Welcome to Book Club Classics! If you haven’t had a chance to read Wednesday’s post about the intriguing life of Alexandre Dumas, I would highly encourage taking a peek at it. Also, if you’re completely new to book club, thanks for stopping by! You can read all about it, and our books for the year are listed below!
2015 Book Club Classics List
January – Age of Innocence by Edith Wharton (January 28) My review here
February – A Study in Scarlet by Arthur Conan Doyle (February 25) My review here
March – A Connecticut Yankee in King Arthur’s Court by Mark Twain (March 25) My review here
April – Much Ado About Nothing by William Shakespeare (April 29) My review here
May – The Awakening by Kate Chopin (May 20) My review here
June – The Count of Monte Cristo by Alexandre Dumas (June 24)
July – The Strange Case of Dr. Jekyll and Mr. Hyde by Robert Louis Stevenson (July 29)
August – Doctor Zhivago by Boris Pasternak (August 26)
September – Lady Chatterley’s Lover by D.H. Lawrence (September 30)
October – Dracula by Bram Stoker (October 28)
November – Beowulf translated by Seamus Heaney (November 18)
December – The Chimes by Charles Dickens (December 16)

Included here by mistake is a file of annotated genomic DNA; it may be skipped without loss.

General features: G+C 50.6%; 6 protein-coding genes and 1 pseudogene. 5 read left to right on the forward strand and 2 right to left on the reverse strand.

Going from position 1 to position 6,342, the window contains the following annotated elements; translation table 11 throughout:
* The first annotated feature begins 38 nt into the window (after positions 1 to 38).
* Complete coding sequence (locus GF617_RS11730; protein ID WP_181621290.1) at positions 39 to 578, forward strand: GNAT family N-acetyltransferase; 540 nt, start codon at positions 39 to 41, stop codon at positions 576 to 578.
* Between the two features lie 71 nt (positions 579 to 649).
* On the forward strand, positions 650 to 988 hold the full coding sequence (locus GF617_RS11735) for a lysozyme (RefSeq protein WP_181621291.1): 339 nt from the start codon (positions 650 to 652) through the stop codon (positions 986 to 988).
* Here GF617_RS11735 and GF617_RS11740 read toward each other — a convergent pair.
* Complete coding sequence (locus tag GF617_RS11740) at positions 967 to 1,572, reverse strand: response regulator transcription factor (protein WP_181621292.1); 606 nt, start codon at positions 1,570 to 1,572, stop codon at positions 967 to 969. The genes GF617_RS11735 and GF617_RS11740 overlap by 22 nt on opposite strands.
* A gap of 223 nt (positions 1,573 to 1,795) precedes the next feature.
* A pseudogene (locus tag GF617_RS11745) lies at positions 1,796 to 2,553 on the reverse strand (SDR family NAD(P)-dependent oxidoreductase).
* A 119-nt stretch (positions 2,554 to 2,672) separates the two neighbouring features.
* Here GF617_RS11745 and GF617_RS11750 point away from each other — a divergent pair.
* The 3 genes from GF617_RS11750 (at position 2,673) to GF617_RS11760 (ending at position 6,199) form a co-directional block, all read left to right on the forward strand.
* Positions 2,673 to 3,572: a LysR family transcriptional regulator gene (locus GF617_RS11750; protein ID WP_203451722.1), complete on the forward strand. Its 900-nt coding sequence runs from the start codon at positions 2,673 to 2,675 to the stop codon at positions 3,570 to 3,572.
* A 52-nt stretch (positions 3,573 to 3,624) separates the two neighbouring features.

Ready to discuss some classic literature? I must warn you, if you haven’t read The Count of Monte Cristo yet, there are spoilers past this point!
As a whole, I really enjoyed the story and felt like things ended as well for all the characters that we were meant to root for as possible! I’m sure it’s technically considered to be a novel, but to me Dumas’s huge tome felt more like a cross between a novel and a series of vignettes. While the changes in perspective, location, and time period were a bit disorienting at first, I feel like these abrupt shifts effectively created an air of mystery around the Count of Monte Cristo, even for the reader who had known him since the beginning of the story.
The Count as a character was incredibly interesting, and his shifts in disposition and disguise kept me on my toes. What I liked most about Dumas’s characterization of the Count is that, despite being the obvious protagonist, he never appears to have all the answers nor does he represent an infallible morality. But good Lord, can you imagine finding actual buried treasure that amounted to millions of dollars? With that kind of inheritance, I might have been convinced to forget the ones who had formerly wronged me, but you have to respect the years of planning that it must have taken for his plans to turn out as successful as they did.
Women in The Count of Monte Cristo
First of all, can I just say how pleasantly surprised I was with the number of significant female characters that graced the pages of this book? And while good, evil, frivolous, or austere, they were all different characters with motivations and weaknesses, not your stock “female.”